Please note, the information provided below does not reflect statutory changes enacted as of January 1, 2018 as part of the 2017 Legislative Housing Package. For additional information on the specific bills, provisions and timing for implementation, please visit our Legislative Housing Package.
Government Code Section 65583(a)(6) requires “An analysis of potential and actual nongovernmental constraints upon the maintenance, improvement, or development of housing for all income levels, including the availability of financing, the price of land, and the cost of construction.”
Although nongovernmental constraints are primarily market-driven and generally outside direct government control, localities can significantly influence and offset the negative impact of nongovernmental constraints through responsive programs and policies. Analyzing specific housing cost components — including the cost of land, construction costs, and the availability of financing — assists the locality in developing and implementing housing and land-use programs that respond to existing local or regional conditions. While the cost of new housing is influenced by factors beyond a locality’s control, local governments can create essential preconditions (favorable zoning and development standards, fast-track permit processing, etc.) that encourage and facilitate development of a variety of housing types and levels of affordability.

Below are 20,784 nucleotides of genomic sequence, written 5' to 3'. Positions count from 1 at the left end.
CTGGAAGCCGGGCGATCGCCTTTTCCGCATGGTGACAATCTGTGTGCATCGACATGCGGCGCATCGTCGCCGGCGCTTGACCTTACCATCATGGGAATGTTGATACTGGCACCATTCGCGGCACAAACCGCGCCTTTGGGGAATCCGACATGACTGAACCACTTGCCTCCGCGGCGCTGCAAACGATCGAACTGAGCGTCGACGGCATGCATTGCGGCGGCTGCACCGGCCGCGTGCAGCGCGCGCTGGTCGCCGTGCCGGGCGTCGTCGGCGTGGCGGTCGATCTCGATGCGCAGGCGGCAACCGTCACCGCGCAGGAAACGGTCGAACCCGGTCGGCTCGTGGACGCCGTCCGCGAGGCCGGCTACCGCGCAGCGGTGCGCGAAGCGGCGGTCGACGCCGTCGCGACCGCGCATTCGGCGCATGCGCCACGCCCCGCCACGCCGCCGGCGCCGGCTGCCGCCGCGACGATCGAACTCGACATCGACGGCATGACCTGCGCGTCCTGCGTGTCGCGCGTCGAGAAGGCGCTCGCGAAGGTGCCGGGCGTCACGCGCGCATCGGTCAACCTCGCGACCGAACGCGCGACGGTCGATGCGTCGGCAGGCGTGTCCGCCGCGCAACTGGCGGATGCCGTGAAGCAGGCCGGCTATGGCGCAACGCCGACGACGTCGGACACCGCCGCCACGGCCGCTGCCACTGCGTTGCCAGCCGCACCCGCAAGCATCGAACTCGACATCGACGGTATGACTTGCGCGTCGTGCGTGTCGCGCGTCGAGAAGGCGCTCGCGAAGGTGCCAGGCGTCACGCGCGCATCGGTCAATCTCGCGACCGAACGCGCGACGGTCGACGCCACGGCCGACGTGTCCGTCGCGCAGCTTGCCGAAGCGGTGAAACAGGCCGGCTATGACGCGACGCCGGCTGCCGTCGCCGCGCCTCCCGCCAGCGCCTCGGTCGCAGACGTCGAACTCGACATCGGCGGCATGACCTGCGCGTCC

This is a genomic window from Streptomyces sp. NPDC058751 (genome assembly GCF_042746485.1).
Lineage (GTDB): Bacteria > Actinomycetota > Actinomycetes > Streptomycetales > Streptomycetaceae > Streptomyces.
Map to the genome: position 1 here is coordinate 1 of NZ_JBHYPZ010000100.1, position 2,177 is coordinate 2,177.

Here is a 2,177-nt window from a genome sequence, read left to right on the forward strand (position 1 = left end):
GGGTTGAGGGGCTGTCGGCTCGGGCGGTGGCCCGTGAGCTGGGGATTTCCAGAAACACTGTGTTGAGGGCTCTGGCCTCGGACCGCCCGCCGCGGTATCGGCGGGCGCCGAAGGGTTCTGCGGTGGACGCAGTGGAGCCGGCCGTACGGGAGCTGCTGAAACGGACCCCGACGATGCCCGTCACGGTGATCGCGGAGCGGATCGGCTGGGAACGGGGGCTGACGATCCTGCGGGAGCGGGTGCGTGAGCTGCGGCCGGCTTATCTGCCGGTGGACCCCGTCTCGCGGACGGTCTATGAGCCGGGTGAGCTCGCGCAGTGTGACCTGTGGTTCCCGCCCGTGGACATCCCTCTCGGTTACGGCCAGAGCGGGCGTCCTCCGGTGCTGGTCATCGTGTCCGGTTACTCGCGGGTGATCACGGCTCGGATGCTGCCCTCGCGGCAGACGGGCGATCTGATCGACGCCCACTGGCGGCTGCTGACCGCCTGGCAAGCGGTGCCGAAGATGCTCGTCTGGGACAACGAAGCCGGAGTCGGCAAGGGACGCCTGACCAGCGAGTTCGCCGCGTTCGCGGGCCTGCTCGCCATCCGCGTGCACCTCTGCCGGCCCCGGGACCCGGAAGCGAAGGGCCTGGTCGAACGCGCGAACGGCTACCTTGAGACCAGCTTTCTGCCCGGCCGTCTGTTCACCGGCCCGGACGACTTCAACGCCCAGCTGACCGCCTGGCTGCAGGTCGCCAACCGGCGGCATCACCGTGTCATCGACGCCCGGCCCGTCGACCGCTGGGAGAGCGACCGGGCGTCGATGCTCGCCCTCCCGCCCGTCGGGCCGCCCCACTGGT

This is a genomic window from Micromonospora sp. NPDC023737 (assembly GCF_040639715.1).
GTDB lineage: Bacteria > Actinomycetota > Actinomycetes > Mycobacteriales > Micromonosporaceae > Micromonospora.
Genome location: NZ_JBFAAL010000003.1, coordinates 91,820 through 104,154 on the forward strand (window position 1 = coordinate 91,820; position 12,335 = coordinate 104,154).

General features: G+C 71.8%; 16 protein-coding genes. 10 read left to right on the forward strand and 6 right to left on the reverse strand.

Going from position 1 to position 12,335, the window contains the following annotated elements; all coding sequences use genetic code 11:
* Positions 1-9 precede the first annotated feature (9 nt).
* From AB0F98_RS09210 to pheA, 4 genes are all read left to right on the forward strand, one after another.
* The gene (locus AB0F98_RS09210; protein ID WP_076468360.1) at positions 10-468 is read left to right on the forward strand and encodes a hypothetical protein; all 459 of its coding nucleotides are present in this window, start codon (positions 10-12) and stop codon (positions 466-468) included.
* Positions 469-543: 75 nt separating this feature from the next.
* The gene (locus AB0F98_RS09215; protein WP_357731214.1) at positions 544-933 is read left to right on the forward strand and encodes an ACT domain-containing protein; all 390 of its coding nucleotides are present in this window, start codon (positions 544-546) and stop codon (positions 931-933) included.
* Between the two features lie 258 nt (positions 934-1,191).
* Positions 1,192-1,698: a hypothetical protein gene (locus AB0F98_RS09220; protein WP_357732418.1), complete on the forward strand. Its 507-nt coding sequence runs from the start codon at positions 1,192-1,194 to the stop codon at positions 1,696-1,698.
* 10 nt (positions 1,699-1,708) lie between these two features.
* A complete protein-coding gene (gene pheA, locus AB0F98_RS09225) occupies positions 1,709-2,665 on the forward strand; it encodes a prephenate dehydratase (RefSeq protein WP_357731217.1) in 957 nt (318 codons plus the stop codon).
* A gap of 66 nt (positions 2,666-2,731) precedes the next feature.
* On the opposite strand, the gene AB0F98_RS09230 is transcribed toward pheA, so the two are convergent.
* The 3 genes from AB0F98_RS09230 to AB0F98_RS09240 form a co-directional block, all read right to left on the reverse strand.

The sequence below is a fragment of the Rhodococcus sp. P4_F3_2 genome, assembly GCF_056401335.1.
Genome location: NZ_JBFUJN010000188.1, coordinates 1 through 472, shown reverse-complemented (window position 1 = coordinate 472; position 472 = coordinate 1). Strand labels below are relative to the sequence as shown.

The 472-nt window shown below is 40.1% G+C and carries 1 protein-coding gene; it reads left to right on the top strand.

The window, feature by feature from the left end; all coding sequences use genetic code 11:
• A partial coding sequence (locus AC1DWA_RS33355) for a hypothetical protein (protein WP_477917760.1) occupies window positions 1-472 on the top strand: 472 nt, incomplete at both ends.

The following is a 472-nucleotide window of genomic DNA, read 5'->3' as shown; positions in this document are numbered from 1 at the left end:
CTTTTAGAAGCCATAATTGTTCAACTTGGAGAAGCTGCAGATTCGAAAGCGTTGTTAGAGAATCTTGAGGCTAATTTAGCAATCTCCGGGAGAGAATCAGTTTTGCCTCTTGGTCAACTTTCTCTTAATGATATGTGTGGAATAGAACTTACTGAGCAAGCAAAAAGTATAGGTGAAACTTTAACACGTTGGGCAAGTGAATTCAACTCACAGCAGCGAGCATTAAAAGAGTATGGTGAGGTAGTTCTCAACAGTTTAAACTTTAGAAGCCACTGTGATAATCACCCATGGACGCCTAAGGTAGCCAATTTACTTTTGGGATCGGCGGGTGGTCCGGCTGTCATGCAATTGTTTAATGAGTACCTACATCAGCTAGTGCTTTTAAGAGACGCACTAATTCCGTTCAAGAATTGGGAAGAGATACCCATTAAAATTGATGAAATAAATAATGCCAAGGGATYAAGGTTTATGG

- Land costs — Estimate the average cost or the range of costs per acre for single-family and multifamily-zoned developable parcels.
- Construction costs — Generally estimate typical total construction costs, including materials and labor.
- Availability of financing — Consider whether housing financing, including private financing and government assistance programs, is generally available in the community. This analysis could indicate whether mortgage deficient areas or underserved groups exist in the community. The financing analysis may also identify the availability of financing from private foundations (including bank foundations) corporate sponsors, community foundations, community banks, insurance companies, pension funds, and/or local housing trust funds.
Potential Contacts and Data Sources to Assist in Analysis
- Local developers and title companies
- Local banks (Home Mortgage Disclosure Act data)
- Building department (valuation data)
- For-profit and nonprofit building industry
Jurisdictions that prepare an Analysis of Impediments to Fair Housing for the Consolidated Plan may be able to use policy information from the plan to assist with the analysis of available financing. Learn more about Consolidated Plans.